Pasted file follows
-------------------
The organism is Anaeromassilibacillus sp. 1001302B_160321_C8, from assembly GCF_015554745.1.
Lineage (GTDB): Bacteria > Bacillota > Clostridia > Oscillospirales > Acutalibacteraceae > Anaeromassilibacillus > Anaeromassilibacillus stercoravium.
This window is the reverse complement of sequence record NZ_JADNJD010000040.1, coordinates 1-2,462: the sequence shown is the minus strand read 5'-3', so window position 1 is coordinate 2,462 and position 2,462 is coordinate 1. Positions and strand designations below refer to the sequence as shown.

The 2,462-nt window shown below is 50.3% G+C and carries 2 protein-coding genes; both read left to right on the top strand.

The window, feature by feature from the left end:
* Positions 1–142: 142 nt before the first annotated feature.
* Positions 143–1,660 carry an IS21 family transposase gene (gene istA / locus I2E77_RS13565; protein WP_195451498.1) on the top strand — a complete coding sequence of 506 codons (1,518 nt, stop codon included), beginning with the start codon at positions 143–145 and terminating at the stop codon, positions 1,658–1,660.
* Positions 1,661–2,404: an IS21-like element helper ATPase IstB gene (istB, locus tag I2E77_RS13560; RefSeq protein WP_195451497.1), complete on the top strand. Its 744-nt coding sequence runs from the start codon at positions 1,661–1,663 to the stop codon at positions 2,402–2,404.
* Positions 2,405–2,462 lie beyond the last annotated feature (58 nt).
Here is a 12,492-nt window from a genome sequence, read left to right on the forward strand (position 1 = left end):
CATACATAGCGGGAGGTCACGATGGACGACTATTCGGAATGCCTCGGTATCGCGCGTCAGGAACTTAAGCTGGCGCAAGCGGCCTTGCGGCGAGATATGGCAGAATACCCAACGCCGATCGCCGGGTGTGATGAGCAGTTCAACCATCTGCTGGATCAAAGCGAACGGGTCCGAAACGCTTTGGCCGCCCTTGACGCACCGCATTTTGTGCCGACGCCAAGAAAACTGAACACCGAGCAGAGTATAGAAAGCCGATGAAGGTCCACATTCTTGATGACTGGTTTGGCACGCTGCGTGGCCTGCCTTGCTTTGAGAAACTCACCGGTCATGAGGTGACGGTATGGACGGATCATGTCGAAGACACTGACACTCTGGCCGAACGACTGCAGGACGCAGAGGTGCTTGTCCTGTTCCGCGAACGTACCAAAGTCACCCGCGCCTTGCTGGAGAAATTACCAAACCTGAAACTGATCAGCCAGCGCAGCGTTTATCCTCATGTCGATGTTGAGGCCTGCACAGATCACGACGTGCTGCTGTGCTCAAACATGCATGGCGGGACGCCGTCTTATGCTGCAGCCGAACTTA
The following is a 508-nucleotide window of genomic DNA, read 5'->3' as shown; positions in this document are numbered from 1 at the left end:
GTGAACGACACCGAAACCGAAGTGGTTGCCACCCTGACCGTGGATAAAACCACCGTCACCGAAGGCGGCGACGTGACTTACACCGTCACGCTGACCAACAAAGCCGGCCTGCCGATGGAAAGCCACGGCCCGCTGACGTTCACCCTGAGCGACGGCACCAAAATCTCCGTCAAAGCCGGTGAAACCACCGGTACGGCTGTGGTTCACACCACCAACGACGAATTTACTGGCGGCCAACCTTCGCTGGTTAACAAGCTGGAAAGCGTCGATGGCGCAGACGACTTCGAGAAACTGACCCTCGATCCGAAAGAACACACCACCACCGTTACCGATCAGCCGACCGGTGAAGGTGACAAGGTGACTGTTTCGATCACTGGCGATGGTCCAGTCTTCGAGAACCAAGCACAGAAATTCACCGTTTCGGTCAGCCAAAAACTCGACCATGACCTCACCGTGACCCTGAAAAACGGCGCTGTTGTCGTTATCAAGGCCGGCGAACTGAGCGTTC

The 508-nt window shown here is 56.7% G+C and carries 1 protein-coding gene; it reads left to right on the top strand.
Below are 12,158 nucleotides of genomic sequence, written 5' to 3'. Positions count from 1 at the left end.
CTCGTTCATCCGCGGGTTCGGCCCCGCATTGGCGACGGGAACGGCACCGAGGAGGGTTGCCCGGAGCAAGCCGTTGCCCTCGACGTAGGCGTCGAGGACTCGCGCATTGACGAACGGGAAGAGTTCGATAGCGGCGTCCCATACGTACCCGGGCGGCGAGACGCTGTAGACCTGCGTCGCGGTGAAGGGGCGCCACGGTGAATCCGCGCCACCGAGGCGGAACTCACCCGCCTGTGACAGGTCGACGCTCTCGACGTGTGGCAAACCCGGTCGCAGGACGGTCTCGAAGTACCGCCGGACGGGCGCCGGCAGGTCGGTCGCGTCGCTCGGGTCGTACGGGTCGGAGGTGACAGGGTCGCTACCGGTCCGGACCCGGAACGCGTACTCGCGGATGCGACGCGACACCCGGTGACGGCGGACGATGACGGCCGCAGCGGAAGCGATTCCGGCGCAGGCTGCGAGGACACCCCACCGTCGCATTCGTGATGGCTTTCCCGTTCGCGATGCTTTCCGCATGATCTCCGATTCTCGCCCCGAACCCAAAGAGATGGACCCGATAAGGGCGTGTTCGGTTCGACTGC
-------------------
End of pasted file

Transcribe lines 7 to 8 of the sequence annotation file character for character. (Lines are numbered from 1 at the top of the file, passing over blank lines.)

* Positions 143–1,660 carry an IS21 family transposase gene (gene istA / locus I2E77_RS13565; protein WP_195451498.1) on the top strand — a complete coding sequence of 506 codons (1,518 nt, stop codon included), beginning with the start codon at positions 143–145 and terminating at the stop codon, positions 1,658–1,660.
* Positions 1,661–2,404: an IS21-like element helper ATPase IstB gene (istB, locus tag I2E77_RS13560; RefSeq protein WP_195451497.1), complete on the top strand. Its 744-nt coding sequence runs from the start codon at positions 1,661–1,663 to the stop codon at positions 2,402–2,404.